The free propagation of Jewish conspiracy theories despite China’s powerful censorship machine indicates an endorsement by the party-state, which has been hurling blame at the United States for the war in Israel through its state media.

“There is a notice here that stereotyping of Jewish people, particularly negative stereotyping of Jewish people, is actually quite a force online. And because conspiratorial discourses are encouraged by the state and are often actually connected to the state, this is something that [authorities are] not willing to perhaps challenge,” Ainslie said.

At a press conference last week, in response to a question on reports of antisemitism on Chinese social media, Chinese foreign ministry spokesperson Wang Wenbin reiterated China’s stance on the conflict — which calls for a two-state solution — adding that “China’s laws unequivocally prohibit disseminating information on extremism, ethnic hatred, discrimination and violence via the internet.”

Palestinian President Mahmoud Abbas meets Chinese President Xi Jinping in Beijing, June 14, 2023. China has sought to play a larger role in Middle East peace negotiations. (Palestinian Presidency/Anadolu Agency via Getty Images)

China-Israel ties are at a low

China has cultivated a strong economic relationship with Israel since establishing ties in 1992, often referencing the “1,000-year” friendship between the Chinese and Jewish people and the thousands of Jewish refugees who found refuge in Shanghai during World War II. China today remains Israel’s second-largest trading partner behind the United States.

In June, in a sign of warming ties, Israeli Prime Minister Benjamin Netanyahu told U.S. politicians that he planned to visit Beijing in the near future. He felt compelled to issue a statement emphasizing that “the US will always be Israel’s most vital ally and irreplaceable ally.” (That visit now seems unlikely.)

But China has historically also had a close relationship with Palestinian leaders dating back to the Mao era. The country has shown that it additionally wants to play a bigger role in the Middle East peace process in recent years.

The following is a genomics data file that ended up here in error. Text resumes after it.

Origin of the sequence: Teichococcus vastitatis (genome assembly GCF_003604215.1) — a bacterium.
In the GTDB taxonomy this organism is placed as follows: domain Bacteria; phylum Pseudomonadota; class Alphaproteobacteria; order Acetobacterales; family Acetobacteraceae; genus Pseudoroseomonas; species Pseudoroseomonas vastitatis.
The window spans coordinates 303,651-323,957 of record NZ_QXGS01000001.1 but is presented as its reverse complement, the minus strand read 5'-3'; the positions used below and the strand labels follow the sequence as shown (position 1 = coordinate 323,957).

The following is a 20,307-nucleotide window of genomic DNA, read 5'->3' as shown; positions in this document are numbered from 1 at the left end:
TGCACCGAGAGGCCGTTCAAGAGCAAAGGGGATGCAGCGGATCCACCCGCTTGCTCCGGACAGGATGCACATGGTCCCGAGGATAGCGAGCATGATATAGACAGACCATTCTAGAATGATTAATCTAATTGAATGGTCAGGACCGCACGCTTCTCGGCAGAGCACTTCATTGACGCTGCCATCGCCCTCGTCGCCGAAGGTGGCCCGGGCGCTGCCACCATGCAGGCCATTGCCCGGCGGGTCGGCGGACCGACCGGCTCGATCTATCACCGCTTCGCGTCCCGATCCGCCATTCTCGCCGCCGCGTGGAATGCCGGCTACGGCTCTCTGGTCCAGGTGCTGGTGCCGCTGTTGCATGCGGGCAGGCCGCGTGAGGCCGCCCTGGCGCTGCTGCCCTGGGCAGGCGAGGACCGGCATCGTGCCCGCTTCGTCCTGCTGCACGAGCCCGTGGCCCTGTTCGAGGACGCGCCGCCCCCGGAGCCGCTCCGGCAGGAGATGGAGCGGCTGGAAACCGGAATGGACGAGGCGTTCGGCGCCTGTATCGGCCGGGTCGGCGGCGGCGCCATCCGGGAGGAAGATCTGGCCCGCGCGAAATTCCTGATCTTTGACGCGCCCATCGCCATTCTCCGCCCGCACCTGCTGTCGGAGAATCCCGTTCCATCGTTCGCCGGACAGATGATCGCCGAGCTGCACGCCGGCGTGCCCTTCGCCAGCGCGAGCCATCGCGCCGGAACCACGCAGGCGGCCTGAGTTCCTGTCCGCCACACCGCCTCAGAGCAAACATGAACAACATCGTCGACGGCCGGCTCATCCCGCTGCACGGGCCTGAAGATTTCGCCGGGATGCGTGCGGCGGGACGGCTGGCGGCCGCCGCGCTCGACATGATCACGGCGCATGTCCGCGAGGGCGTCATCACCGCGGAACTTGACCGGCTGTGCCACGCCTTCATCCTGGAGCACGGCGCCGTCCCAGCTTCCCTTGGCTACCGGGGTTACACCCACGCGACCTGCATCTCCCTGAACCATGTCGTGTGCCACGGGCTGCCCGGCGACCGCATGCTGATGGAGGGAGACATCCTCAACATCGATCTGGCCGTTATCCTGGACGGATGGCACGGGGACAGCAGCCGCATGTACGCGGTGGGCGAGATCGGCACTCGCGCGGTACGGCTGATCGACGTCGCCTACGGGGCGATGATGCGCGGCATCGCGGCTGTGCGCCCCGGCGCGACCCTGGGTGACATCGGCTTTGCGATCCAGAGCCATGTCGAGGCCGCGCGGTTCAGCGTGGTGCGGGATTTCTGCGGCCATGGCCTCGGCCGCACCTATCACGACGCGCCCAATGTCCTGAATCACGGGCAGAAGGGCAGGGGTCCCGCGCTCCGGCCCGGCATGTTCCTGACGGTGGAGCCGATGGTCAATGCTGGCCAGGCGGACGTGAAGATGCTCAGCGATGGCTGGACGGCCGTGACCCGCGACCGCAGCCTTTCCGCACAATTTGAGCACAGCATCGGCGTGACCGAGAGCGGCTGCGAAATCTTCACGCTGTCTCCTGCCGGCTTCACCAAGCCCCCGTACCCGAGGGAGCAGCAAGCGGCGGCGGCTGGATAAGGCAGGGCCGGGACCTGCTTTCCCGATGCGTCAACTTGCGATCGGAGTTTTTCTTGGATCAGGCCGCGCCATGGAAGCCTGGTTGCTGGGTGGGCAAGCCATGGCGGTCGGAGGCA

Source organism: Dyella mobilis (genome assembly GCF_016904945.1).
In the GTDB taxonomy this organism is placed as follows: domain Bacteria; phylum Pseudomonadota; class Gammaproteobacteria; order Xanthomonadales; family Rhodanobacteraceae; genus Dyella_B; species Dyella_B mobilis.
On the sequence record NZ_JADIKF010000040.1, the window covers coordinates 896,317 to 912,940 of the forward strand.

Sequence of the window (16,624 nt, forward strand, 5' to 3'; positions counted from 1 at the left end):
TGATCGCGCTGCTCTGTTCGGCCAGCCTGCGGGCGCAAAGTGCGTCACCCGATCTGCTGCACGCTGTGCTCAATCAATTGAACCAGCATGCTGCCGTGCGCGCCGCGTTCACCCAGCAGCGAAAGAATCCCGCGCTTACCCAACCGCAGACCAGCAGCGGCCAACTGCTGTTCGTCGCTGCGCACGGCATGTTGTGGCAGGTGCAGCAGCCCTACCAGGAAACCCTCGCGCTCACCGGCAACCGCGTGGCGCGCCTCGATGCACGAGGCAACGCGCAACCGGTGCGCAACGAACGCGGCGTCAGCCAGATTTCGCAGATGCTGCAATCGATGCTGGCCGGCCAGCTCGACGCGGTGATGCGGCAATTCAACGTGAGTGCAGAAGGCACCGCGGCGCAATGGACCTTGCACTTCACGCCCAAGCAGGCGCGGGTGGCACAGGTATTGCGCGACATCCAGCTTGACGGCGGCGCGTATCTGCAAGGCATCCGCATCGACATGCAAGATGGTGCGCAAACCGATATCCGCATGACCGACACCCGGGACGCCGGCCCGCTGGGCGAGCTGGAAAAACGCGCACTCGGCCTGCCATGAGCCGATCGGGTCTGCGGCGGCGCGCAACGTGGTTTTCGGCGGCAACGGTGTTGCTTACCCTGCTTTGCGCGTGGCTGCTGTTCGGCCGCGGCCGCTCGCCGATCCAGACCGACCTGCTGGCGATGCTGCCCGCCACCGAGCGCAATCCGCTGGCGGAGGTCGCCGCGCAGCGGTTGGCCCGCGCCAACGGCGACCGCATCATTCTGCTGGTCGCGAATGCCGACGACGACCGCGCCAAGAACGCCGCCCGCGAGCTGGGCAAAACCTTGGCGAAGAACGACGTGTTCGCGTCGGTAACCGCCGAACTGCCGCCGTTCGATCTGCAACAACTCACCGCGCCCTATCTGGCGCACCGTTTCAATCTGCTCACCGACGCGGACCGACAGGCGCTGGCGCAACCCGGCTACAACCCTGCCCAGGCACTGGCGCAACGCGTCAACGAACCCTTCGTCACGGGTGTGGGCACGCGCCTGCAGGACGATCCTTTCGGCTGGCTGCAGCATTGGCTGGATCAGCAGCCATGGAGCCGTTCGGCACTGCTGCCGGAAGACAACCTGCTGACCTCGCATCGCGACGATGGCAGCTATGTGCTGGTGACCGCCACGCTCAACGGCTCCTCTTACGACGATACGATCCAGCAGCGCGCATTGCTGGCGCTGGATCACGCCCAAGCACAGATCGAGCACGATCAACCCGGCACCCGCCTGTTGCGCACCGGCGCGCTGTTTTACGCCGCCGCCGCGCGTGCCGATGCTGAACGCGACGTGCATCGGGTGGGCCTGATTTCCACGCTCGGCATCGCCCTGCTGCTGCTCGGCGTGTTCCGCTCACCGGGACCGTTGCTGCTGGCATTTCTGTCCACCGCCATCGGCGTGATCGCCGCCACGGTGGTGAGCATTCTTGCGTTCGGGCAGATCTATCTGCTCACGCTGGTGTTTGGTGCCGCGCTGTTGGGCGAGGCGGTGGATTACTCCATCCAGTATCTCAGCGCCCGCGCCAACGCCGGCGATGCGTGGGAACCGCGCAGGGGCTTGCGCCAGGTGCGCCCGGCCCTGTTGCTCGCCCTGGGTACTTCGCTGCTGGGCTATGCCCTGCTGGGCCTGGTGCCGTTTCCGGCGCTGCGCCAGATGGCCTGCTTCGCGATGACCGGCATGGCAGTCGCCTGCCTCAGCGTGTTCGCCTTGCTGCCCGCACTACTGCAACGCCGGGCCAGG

Since Oct. 7, China has not specifically condemned Hamas’ attack on Israel or labeled it as terrorism, leading to deep disappointment and frustration from Israel. Unlike many Western nations, China does not categorize Hamas as a terrorist organization.

On Thursday, Israel’s representative to Taiwan called China’s hesitance to condemn Hamas’ attack “very disturbing.” China has also released little information about the stabbing of an Israeli diplomat’s spouse in Beijing, though police said the attacker was a foreigner.

Instead, China has repeatedly called for restraint on both sides and for a two-state solution to be reached with the help of the United Nations. China’s Foreign Minister Wang Yi has also said Israel had gone “beyond self-defense.”

China has additionally courted support in the Arab League, to the extent that several countries in it have begun rejecting international concerns about human rights violations against Uyghur Muslims in Xinjiang. The U.S. Holocaust Memorial Museum said the Chinese government “may be committing genocide” in the region, where the Uyghurs have reportedly been subject to mass imprisonment and forced labor.

Palestinian Authority President Mahmoud Abbas said in June that China’s actions in Xinjiang are aimed at combating terrorism and have “nothing to do with human rights” abuses.

Plenty of Chinese still support Jews and Israel

Viral social media posts do not necessarily determine the public opinion of the average Chinese, and the topic of antisemitism in China remains understudied. Condemnations of antisemitism in response to the recent phenomenon in China’s cyberspace do exist — many users have condemned Hamas’ terrorism and questioned their government’s response to the conflict.

Pro-Israel sentiment exists, too. Israel has also long been a subject of admiration in China for its rich culture and strong educational and tech sectors that many entrepreneurs have tried to buy into or replicate.

Many Chinese express their support for the Jewish state on the Israeli embassy in China’s Weibo posts. “Support Israel! Annihilate the terrorist organization!” one recent comment reads.

In a post on X, the platform formerly known as Twitter, Ping Zhang, a professor of East Asian studies at Tel Aviv University, said his attempts to explain to Israeli friends that “‘there are still many Chinese who support Israel’ basically received little response.”

“The goodwill caused by 1,000 Chinese voices friendly to Israel is not worth the damage caused by one antisemitic statement,” he wrote. “Simply put, the foundation of the good relationship built between the two sides over the past three decades has been shattered.”